UK law is changing. We would like to place cookies on your computer to help us make this website better. We've always done this (it's how websites work!), but the law now says I must ask your permission first. To find out more about the cookies, see the privacy notice.

I accept cookies from this site

UK Registered Charity 1117093
Company Number 5947088

"Serious sport has nothing to do with fair play…it is war minus the shooting."

George Orwell

Mind Games

Return to the book list for titles beginning with 'm'.

Annie Vernon, London, Bloomsbury, 2019 ISBN 978-4729-4911-0

Annie Vernon was a medal-winning Olympic rower. At the beginning of the book she writes: “Looking at myself, I recognize that yes, I’m 1.77m (5ft 10in) and powerful but how come I am also dogged, methodical, focused, able to push myself physically and driven to be the best? Was I born or made?” The book seeks to answer that question based on her own experience and interviews with a range of elite athletes.

Using the old saying about a plate of bacon and eggs that the chicken is involved but the pig is committed, she argues that a person either wants to be the best, or doesn’t You’re either a chicken or a pig.

As a foundation to the enquiry the book seeks to define and understand the nature of sport. She writes: “elite sport is a raw, visceral form of modern warfare testing mind body and soul in pursuit of a fixed goal”. There is nowhere to hide, you cannot rationalize a bad performance or steer around it; it’s there in black and white. Competition is fundamental to elite. Without competition, sport becomes exercise or a hobby. And competition happens where you are ready or not. In life you can often put off a challenge a few months; you have no control over the timetable in sport.

I loved Matthew Pinsent’s definition: “Sport is: turn up, get kicked in the face, go home, figure out why, fix it, turn up, get kicked in the face again”. Ex England rugby player, Brian Moore explains: “Sport is one of the only things in life where there are agreed criteria for winning and losing. No one has to like you, no one has to agree with any of your opinions, or think you’re any good at all but we all know who won and lost, demonstrably. The rest of life is not like that. It’s grey, and I can’t prove my work’s better yours”.

Vernon puts the life of an Olympic rower in context: “I was a full-time rower for eight years, from the ages of 22 to 30 training between four and six hours every day. In that time the World Championship and Olympic finals that I contested the only moments that matter, add up to a cumulative time of just under an hour…The brutally raw, yet simple and primitive moment of triumph or disaster - it’s so, so hard to treat those two imposters just the same. The margin on the field of play between winning and losing is tiny; the margin as to how you feel about yourself afterwards is the width of a continent”.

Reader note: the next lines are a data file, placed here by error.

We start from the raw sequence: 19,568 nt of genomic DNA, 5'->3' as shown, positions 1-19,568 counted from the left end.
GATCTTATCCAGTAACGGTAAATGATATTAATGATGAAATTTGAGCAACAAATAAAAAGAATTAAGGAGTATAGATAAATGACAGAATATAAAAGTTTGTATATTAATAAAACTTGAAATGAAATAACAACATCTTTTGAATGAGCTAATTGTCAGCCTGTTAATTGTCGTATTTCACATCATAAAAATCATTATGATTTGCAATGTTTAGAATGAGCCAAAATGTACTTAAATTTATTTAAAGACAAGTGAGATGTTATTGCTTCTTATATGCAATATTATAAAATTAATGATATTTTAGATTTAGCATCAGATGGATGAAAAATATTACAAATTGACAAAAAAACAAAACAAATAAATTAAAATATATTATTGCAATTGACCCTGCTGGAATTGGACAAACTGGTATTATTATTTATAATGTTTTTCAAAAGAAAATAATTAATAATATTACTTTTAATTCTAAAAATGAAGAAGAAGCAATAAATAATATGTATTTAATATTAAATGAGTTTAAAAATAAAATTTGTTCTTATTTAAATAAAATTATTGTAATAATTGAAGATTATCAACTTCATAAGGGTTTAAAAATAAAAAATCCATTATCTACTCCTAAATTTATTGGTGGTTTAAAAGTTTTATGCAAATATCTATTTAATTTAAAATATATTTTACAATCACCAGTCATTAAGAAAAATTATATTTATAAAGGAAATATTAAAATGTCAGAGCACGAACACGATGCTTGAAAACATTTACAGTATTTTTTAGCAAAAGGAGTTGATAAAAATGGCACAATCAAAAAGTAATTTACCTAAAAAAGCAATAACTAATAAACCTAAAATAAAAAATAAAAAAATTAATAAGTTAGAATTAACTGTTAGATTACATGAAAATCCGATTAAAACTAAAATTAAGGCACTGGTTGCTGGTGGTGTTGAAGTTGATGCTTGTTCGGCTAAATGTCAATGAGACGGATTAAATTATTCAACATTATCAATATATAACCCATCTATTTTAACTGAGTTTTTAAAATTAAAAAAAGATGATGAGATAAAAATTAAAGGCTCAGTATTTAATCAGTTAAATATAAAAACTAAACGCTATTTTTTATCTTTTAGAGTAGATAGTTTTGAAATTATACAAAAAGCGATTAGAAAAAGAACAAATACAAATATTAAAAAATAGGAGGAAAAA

The essence of elite

It is impossible to try to sum up a 270 page book in a page. Here are a number of significant points, expressed as one-liners

• Studies suggest that second children are more likely to be elite than first-born.

• Normal people do not win one gold medals; serial gold medalists do not have normal personalities or normal interpersonal relationships.

• Elite athletes develop their tough inner cores through adversity.

• Elite athletes are often people who are able to see the bigger picture of the game, and to be less focused on just what they are doing.

• Decision-making drops off with fatigue but the successful ones deal with fatigue while still executing skill and decision-making really well.

Key words

The book identifies a number of key attributes.

Instinct - doing the right things at the right time.

Composure – Vernon refers to the temptation in a rowing race to try harder and row faster, when really you may need to slow down, relax and trust your technique. Composure is an ability to perform in exactly the same way, whatever the circumstances.